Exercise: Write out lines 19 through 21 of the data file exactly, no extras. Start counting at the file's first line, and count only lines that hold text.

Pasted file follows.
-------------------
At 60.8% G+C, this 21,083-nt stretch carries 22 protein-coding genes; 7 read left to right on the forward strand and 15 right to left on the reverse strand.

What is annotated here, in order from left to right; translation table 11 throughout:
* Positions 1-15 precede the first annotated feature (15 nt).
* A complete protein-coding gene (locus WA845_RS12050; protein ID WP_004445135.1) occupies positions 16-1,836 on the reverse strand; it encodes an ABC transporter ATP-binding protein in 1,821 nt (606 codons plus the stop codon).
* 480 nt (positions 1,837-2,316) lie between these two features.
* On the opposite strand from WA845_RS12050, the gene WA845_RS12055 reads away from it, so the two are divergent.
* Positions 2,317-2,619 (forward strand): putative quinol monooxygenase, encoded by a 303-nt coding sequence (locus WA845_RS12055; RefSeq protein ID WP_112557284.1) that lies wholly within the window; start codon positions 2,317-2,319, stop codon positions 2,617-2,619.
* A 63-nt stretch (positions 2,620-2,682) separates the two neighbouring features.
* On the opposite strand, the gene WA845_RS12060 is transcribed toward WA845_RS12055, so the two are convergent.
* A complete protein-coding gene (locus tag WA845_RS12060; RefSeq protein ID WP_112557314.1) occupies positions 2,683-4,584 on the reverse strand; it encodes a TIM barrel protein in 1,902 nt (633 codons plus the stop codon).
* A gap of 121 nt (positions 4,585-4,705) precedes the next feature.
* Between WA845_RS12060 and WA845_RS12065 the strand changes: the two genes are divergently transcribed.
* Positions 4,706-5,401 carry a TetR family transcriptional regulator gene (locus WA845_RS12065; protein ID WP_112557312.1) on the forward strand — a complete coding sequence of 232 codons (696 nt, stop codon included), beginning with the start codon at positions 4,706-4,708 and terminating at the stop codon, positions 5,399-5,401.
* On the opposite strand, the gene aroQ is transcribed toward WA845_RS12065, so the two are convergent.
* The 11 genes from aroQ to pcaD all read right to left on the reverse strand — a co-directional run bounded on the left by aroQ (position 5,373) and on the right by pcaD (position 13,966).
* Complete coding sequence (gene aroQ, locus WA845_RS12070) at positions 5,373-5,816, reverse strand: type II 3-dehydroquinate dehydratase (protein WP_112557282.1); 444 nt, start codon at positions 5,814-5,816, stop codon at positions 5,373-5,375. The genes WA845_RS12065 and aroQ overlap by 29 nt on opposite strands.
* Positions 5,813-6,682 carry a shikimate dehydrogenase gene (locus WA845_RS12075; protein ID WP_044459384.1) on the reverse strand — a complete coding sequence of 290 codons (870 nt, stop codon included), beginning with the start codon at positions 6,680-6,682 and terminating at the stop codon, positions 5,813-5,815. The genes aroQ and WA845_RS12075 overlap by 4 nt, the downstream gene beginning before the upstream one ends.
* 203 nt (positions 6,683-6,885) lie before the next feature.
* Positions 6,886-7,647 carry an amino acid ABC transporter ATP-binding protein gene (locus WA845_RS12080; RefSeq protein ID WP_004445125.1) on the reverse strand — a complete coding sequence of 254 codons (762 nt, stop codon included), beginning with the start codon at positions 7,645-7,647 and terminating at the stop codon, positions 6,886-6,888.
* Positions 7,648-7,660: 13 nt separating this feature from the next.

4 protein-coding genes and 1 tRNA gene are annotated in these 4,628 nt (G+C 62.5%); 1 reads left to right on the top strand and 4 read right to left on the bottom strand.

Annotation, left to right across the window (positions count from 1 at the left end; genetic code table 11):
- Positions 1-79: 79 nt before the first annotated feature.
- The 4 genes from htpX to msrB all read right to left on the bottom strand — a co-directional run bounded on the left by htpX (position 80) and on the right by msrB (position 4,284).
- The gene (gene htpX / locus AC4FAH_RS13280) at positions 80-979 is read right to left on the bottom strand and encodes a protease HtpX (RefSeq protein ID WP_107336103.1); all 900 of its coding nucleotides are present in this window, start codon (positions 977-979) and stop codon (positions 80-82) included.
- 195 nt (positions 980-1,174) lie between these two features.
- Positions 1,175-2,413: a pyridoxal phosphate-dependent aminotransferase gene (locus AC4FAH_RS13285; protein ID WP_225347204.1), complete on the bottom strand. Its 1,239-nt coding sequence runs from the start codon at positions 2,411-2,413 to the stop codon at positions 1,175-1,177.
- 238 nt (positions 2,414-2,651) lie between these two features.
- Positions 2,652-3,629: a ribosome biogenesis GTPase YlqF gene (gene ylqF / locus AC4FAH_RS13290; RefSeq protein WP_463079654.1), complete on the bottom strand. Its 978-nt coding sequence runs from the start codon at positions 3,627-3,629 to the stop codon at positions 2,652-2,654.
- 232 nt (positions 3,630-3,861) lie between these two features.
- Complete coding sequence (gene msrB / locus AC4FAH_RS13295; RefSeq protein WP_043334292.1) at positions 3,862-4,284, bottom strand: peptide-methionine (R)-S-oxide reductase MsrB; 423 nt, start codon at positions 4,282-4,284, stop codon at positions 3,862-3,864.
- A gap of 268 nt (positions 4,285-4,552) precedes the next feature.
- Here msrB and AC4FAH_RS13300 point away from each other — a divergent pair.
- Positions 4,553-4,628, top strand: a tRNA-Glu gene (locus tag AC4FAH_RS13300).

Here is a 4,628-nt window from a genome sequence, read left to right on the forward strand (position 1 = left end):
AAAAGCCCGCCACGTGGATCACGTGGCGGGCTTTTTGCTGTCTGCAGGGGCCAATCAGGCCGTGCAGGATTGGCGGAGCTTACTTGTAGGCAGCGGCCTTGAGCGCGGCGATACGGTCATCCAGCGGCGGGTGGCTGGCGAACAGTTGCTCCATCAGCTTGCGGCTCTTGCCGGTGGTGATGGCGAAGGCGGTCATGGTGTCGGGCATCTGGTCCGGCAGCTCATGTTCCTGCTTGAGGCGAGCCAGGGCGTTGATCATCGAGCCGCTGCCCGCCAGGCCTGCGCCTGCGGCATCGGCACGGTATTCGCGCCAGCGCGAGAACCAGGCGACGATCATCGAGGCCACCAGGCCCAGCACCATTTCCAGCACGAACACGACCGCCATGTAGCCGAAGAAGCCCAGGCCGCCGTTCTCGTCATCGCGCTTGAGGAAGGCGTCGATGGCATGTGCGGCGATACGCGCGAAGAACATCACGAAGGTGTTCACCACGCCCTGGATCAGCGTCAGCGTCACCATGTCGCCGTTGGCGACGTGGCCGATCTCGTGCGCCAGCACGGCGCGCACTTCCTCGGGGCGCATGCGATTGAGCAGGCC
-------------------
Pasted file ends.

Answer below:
* Positions 6,886-7,647 carry an amino acid ABC transporter ATP-binding protein gene (locus WA845_RS12080; RefSeq protein ID WP_004445125.1) on the reverse strand — a complete coding sequence of 254 codons (762 nt, stop codon included), beginning with the start codon at positions 7,645-7,647 and terminating at the stop codon, positions 6,886-6,888.
* Positions 7,648-7,660: 13 nt separating this feature from the next.

4 protein-coding genes and 1 tRNA gene are annotated in these 4,628 nt (G+C 62.5%); 1 reads left to right on the top strand and 4 read right to left on the bottom strand.